James B. Duke Distinguished Emeritus Professor of Statistical Science
My research interests continue to be in the area of spatial and spatio-temporal analysis, primarily with application to environmental and ecological processes. Spatial analysis offers the opportunity to include information on the data collection locations to help explain responses collected at those locations. A customary assumption is that responses will tend to be more similar as locations are closer to each other. A similar assumption is typically made in time. Spatial data in the form of responses can be collected at point-level or at areal-scale where the responses are random but the locations are fixed. Alternatively, the locations where events occur can be random, yielding a spatial point pattern. Arguably, the most challenging setting is when both the locations and the responses at the locations are random.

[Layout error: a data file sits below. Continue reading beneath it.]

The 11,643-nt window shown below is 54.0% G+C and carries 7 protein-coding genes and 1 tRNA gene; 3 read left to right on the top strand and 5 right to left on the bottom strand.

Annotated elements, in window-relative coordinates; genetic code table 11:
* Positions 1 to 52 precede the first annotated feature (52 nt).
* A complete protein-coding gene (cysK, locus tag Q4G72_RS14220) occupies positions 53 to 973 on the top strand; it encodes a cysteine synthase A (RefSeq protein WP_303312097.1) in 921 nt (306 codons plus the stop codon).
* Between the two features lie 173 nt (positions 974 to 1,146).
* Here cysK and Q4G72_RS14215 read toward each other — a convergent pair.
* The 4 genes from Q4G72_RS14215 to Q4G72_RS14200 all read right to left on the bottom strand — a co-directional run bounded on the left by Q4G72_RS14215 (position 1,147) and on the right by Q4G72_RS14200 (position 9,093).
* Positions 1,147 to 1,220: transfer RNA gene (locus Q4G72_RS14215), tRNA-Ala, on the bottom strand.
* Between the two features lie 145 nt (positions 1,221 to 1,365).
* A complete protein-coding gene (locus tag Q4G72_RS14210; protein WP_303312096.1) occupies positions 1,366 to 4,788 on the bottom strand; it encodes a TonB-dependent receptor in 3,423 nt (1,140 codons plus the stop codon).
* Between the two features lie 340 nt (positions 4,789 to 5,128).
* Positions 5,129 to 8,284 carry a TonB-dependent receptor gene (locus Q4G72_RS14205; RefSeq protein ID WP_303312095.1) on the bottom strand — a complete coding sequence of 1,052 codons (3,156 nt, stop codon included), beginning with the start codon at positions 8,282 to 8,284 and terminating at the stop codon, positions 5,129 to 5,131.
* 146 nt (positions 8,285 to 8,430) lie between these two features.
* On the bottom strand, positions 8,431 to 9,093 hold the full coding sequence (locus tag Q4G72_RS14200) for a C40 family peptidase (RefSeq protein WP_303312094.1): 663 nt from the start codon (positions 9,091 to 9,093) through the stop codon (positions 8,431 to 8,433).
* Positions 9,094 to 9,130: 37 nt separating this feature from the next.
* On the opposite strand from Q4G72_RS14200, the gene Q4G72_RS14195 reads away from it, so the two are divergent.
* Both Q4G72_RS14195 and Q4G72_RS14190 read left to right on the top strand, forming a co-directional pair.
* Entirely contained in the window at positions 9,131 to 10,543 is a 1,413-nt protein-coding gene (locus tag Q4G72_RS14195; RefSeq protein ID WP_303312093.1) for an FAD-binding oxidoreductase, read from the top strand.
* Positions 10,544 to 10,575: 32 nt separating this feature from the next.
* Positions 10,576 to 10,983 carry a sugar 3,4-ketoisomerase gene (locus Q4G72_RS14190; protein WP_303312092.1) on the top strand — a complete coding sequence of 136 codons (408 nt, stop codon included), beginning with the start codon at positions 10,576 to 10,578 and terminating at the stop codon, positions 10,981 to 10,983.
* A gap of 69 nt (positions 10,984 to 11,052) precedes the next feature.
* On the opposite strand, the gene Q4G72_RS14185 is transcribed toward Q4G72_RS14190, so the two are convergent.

With regard to the above, my current research focuses on space-time problems including:
- species distributions and species interactions. There is spatial bias in the data collection with regard to where ecologists expect to find species and how much effort they expend
- understanding marine mammal movement behavior in three-dimensions over time, both baseline and in response to received noise from naval vessels
- understanding changes in extreme heat behavior over space and time, particularly with application to future climate scenarios.